Describing your level of fluency on a resume

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Describing your level of fluency on a resume

Postby beautifulspam » 25 Jul 2008, 09:50

I'm sure this is a problem many of us have come up against after returning to where we came from.

We have achieved a certain level of fluency in Chinese. We are not native or near-native speakers, but we easily engage in fairly complex conversations and may even be able to read novels, but very slowly and with a dictionary.

When you're applying for jobs, how do you describe your level of Chinese? Many Americans don't really understand foreign language acquisition and tend to see things in black and white terms. If you say you are "fluent" they think you speak like a native. If you say you are "conversational" they will assume that you can just barely order rice at the corner store.

Actually, this isn't a uniquely American problem. One of the forms used by NTNU forces you to describe your Chinese proficiency as either "none," "beginner," or "fluent." Shades of grey, please?

So what's a good, honest way to describe intermediate fluency without exaggerating or selling yourself short?
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Postby TNT » 25 Jul 2008, 10:32

If its sufficient to win an argument then your language ability is good
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Re: Describing your level of fluency on a resume

Postby Mother Theresa » 25 Jul 2008, 11:12

beautifulspam wrote:So what's a good, honest way to describe intermediate fluency without exaggerating or selling yourself short?


Why not "Intermediate"?

Actually, I just applied for a position yesterday as "Deputy General Counsel, Greater China" for a large US company. The pay is outstanding, but they require "Excellent Mandarin skills," which I definitely lack. After 9 years here and several aborted efforts at schooling, I'm merely able to order breakfast, direct the taxi driver, respond that "yes, I do like the fruit in Taiwan," and engage in extremely limited conversation about the weather, my child, and a few other subjects. Nonetheless this opportunity was too good to pass up so I applied anyway and confessed that my Mandarin skills are "basic conversational." In truth that might be a stretch, or maybe not, I don't know. Say whatever seems right. If they're really interested in you and Mandarin abilities are an important part of the job, they should test you orally anyway.
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Postby the chief » 25 Jul 2008, 11:22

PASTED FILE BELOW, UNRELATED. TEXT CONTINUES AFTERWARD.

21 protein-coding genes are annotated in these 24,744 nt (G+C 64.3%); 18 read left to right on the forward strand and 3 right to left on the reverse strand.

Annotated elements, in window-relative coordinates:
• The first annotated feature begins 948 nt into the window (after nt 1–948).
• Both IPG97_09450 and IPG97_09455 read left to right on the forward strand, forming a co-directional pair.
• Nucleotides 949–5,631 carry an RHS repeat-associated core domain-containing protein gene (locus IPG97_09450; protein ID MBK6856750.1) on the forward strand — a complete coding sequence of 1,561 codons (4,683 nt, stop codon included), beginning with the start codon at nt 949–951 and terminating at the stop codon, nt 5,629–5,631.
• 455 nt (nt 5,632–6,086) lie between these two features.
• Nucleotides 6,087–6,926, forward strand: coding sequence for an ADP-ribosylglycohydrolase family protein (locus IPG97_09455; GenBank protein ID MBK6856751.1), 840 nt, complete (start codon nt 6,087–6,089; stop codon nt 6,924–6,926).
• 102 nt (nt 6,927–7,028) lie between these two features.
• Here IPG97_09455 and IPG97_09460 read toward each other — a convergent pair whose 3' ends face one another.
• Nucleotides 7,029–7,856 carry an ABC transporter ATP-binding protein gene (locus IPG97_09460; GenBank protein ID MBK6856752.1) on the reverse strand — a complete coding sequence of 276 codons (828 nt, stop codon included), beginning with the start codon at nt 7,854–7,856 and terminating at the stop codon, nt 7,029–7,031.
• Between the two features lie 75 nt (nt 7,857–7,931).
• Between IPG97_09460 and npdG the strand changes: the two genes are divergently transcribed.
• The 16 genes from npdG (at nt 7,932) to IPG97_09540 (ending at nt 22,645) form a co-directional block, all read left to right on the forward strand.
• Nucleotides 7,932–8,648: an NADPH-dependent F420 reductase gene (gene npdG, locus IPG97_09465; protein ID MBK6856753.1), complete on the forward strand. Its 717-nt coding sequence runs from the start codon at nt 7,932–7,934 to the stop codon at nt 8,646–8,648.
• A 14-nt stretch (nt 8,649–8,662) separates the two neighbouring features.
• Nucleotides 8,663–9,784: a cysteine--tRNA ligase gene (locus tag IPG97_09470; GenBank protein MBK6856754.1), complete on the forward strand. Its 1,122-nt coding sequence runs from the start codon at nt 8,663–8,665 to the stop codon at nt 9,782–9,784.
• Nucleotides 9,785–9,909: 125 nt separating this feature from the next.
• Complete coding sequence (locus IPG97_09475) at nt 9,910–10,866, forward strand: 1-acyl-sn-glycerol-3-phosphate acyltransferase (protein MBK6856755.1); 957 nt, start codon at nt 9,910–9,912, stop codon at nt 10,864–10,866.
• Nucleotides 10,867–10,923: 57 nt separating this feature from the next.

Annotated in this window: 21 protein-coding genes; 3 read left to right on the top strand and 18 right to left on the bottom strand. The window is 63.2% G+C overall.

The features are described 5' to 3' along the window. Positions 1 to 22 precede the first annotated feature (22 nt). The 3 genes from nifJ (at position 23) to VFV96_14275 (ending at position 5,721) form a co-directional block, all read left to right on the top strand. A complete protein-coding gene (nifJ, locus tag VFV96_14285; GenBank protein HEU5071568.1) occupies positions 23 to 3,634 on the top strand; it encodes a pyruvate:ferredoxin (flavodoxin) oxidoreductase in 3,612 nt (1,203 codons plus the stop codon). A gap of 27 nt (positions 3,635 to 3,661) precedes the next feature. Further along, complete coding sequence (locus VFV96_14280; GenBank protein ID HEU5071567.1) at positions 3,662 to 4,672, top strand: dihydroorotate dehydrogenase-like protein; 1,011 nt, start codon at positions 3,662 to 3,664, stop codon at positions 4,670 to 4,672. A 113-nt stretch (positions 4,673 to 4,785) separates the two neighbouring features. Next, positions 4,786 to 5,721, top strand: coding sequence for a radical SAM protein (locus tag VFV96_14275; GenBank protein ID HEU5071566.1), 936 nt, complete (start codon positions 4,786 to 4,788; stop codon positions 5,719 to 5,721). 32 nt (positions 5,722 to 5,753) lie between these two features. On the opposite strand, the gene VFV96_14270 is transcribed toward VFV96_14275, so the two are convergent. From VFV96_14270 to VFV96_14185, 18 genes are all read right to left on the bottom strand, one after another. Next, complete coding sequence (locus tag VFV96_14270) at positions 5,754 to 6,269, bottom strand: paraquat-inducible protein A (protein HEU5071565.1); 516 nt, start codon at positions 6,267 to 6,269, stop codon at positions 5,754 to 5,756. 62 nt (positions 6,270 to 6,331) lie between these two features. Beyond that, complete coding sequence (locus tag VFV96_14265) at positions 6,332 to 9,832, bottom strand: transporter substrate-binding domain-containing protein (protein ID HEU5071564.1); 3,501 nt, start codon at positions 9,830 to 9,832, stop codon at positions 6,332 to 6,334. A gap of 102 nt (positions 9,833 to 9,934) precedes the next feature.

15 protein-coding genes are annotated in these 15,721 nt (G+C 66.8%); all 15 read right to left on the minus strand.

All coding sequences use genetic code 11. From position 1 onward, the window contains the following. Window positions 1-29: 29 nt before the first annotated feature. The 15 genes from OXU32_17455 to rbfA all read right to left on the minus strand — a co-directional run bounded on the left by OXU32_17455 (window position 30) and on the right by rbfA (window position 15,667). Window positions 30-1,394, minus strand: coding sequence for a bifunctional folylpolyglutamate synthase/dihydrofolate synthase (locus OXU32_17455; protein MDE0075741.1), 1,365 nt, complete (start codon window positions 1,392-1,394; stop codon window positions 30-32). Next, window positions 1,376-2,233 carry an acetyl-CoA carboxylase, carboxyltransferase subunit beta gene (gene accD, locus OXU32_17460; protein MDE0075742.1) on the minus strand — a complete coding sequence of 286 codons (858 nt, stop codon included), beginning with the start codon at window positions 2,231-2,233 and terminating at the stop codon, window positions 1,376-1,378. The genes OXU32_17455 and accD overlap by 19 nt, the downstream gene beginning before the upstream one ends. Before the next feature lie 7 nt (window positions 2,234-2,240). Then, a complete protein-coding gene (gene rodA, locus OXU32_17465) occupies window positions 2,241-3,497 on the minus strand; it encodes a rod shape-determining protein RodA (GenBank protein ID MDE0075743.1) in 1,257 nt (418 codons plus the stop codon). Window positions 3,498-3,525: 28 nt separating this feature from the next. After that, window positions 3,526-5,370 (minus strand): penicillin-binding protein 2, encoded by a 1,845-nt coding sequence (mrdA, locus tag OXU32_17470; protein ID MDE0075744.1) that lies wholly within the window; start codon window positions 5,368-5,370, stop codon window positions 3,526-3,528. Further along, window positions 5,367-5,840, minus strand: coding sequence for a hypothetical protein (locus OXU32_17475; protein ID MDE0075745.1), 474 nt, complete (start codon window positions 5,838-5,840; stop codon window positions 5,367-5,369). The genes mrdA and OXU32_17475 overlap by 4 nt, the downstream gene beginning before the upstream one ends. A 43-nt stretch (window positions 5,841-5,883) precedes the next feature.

I always say "rudimentary spoken".
Kind of leaves the back door open.
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Postby irishstu » 25 Jul 2008, 11:23

the chief wrote:I always say "rudimentary spoken".
Kind of leaves the back door open.
Oh, and MT?
Those guys called me for a reference on you.
I told them you were full of shit.
Sorry, pal.


Always a good idea to keep the back door open why applying for a job.
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Postby alidarbac » 25 Jul 2008, 11:31

If only someone could invent some sort of test that could evaluate your level of fluency...

I think I would call it something like the Chinese Proficiency Test or maybe 漢語水平考試 in Chinese.
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Postby Mother Theresa » 25 Jul 2008, 11:35

irishstu wrote:Always a good idea to keep the back door open when applying for a job.


Sorry iris, I don't go for that casting couch stuff when it comes to jobs. Some of us still have standards.
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Postby irishstu » 25 Jul 2008, 11:41

Mother Theresa wrote:
irishstu wrote:Always a good idea to keep the back door open when applying for a job.


Sorry iris, I don't go for that casting couch stuff when it comes to jobs. Some of us still have standards.


Yes, that was the joke. Congratulations.
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Postby Mother Theresa » 25 Jul 2008, 11:48

irishstu wrote:
Mother Theresa wrote:
irishstu wrote:Always a good idea to keep the back door open when applying for a job.


Sorry iris, I don't go for that casting couch stuff when it comes to jobs. Some of us still have standards.


Yes, that was the joke. Congratulations.


Does that mean I get the job?
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Postby irishstu » 25 Jul 2008, 11:53

Mother Theresa wrote:
irishstu wrote:
Mother Theresa wrote:
irishstu wrote:Always a good idea to keep the back door open when applying for a job.


Sorry iris, I don't go for that casting couch stuff when it comes to jobs. Some of us still have standards.


Yes, that was the joke. Congratulations.


Does that mean I get the job?


No. You didn't keep your back door open.
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